By Rob Starr, Big4.com Content Manager.
Howard Ross recently took the time to talk with Big4.com about how unconscious bias affects performance reviews for women looking to climb the corporate ladder. This is the second part of a two part interview.
The use of coded performance reviews can often be another obstacle for women where numbers are used for evaluation purposes since this method is particularly susceptible to unconscious bias.
Of course there are other assumptions mixed in whereby a woman with children has her allegiance to her position questioned whereas a father in an executive position is viewed as an asset to the organization.
These societal assumptions are a doubled-edged sword when the effect they have on women is considered. Ross points out that on the surface or conscious level, women tend to be more open to other women getting equal treatment in the workplace than men.
“However, when we study this on an unconscious level the differences almost disappear,” he says referencing a 2012 Yale study that found women scientists and by proxy other professionals, suffered from some of the same unconscious bias as men.
This Confidence Gap points to a phenomenon whereby women can be less likely to see their own worth because of the negative bias they’ve been exposed to and internalized.
So the question becomes what can be done in working against these obstacles and any understanding needs to start from the premise that no one is exempt from bias.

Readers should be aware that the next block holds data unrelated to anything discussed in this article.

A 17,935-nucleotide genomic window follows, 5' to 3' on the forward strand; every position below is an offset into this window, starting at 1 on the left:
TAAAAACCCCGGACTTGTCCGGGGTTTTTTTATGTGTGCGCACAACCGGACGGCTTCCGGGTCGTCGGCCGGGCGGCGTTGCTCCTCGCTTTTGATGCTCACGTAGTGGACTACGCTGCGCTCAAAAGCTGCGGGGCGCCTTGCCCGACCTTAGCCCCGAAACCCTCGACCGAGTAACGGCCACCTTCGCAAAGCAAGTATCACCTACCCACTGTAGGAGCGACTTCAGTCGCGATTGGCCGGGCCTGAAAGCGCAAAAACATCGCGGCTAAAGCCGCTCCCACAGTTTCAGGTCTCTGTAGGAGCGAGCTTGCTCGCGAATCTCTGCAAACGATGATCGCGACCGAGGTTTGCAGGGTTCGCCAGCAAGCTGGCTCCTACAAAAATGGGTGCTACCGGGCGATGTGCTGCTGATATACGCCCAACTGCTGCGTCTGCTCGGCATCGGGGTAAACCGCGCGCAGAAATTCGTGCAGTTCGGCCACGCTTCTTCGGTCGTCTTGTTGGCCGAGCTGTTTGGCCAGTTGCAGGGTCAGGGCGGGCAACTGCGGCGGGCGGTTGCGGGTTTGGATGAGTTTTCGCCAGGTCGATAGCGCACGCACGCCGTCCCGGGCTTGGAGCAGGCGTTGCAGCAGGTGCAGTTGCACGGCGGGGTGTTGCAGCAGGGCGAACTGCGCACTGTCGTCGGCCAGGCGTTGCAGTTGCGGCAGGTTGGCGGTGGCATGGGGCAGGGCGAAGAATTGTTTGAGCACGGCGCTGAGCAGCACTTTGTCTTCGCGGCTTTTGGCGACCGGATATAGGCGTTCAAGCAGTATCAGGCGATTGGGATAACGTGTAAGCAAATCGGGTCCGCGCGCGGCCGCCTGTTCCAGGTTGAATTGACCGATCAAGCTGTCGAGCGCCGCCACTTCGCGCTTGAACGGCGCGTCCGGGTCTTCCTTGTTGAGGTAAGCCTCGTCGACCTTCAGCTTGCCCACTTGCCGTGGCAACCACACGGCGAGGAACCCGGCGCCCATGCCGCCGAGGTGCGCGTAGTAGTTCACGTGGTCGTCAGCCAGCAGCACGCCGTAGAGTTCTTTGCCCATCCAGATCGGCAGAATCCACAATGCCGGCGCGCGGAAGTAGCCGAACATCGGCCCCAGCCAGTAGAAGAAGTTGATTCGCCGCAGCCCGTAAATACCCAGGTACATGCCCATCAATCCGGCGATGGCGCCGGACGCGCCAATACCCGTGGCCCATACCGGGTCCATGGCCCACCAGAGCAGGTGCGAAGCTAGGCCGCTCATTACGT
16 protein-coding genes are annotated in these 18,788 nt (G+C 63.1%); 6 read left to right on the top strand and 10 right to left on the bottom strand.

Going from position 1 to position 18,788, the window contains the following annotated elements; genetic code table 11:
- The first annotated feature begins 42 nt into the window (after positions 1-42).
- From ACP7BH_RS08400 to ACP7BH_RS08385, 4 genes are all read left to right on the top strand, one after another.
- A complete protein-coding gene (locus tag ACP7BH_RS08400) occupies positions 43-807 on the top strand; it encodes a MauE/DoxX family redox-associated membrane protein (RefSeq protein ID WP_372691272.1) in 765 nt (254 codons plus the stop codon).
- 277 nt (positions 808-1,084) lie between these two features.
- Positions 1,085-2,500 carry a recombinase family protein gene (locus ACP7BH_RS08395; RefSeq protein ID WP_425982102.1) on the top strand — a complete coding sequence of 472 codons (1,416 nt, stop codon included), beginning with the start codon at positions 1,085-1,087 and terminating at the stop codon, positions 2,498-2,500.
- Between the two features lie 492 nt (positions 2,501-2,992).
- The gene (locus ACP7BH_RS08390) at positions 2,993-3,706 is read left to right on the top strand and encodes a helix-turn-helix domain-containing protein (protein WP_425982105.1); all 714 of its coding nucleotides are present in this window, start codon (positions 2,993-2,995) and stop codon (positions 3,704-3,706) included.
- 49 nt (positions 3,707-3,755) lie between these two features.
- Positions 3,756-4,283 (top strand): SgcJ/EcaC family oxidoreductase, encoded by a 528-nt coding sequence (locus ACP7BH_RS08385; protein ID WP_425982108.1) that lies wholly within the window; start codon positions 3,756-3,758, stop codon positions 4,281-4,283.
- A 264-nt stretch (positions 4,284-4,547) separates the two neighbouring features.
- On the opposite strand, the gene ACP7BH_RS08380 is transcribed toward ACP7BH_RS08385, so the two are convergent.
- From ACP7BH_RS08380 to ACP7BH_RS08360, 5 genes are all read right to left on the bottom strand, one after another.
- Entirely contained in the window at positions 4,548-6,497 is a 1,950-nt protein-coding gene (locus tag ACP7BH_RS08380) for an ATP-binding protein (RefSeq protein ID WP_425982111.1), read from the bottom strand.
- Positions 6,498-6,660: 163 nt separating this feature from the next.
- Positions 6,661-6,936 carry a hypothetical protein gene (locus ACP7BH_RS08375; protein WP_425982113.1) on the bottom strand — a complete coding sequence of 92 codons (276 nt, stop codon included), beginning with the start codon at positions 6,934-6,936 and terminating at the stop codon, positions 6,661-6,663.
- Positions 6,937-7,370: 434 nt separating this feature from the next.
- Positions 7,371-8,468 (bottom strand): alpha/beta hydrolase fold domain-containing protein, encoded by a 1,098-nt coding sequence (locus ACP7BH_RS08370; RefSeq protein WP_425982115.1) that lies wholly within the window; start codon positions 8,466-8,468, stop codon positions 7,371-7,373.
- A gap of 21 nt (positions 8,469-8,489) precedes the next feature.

Not surprisingly, education is one of the first steps to being aware of and changing the negative implications for performance reviews. Knowing and understanding the actual mechanisms involved in triggering certain perceptions and how they work in the brain is a part of this foundational pillar.
Priming behaviors are the second tool. These are quick self analysis exercises whereby you can make yourself aware of any bias you have about the people and situations you’ll be encountering before you go into a performance review.
“You can prepare yourself mentally,” says Ross, “to be aware of your bias and the way you communicate.”
Structures and Systems
The third step centers around looking at structures and systems and how changing these can in effect do their part to negate bias. This involves looking at different factors like the techniques and number of people and genders working on performance reviews. Accountability is the last factor whereby everyone involved needs to be looking for any of the red flags that account for bias on a constant basis.
“Changing the emotional tenor with which we do this bias work is really important,” Ross says. “So much of the diversity work that we’ve done has occurred within the good person/bad person paradigm. We need to change it and recognize this is something we all do.”